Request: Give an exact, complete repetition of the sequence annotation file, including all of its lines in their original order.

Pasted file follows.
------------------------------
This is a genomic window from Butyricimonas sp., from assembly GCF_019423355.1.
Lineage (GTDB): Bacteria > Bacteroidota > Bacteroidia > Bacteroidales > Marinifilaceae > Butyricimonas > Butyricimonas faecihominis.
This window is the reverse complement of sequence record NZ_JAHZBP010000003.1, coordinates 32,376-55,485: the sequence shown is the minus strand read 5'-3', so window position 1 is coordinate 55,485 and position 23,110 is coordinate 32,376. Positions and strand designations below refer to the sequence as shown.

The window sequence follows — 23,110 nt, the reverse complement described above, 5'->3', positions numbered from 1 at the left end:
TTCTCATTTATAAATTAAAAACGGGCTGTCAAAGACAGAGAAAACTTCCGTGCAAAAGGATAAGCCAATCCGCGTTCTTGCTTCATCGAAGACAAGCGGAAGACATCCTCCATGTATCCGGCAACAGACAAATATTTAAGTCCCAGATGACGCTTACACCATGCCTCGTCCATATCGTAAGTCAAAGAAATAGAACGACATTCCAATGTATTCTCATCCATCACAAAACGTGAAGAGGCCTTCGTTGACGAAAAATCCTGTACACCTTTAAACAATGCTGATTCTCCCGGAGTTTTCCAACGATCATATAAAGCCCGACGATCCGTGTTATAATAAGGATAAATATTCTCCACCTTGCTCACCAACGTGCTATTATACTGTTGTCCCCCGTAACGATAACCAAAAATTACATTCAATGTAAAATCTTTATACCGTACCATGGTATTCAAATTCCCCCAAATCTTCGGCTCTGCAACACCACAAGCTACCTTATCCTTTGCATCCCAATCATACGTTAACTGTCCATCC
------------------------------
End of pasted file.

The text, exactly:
This is a genomic window from Butyricimonas sp., from assembly GCF_019423355.1.
Lineage (GTDB): Bacteria > Bacteroidota > Bacteroidia > Bacteroidales > Marinifilaceae > Butyricimonas > Butyricimonas faecihominis.
This window is the reverse complement of sequence record NZ_JAHZBP010000003.1, coordinates 32,376-55,485: the sequence shown is the minus strand read 5'-3', so window position 1 is coordinate 55,485 and position 23,110 is coordinate 32,376. Positions and strand designations below refer to the sequence as shown.

The window sequence follows — 23,110 nt, the reverse complement described above, 5'->3', positions numbered from 1 at the left end:
TTCTCATTTATAAATTAAAAACGGGCTGTCAAAGACAGAGAAAACTTCCGTGCAAAAGGATAAGCCAATCCGCGTTCTTGCTTCATCGAAGACAAGCGGAAGACATCCTCCATGTATCCGGCAACAGACAAATATTTAAGTCCCAGATGACGCTTACACCATGCCTCGTCCATATCGTAAGTCAAAGAAATAGAACGACATTCCAATGTATTCTCATCCATCACAAAACGTGAAGAGGCCTTCGTTGACGAAAAATCCTGTACACCTTTAAACAATGCTGATTCTCCCGGAGTTTTCCAACGATCATATAAAGCCCGACGATCCGTGTTATAATAAGGATAAATATTCTCCACCTTGCTCACCAACGTGCTATTATACTGTTGTCCCCCGTAACGATAACCAAAAATTACATTCAATGTAAAATCTTTATACCGTACCATGGTATTCAAATTCCCCCAAATCTTCGGCTCTGCAACACCACAAGCTACCTTATCCTTTGCATCCCAATCATACGTTAACTGTCCATCC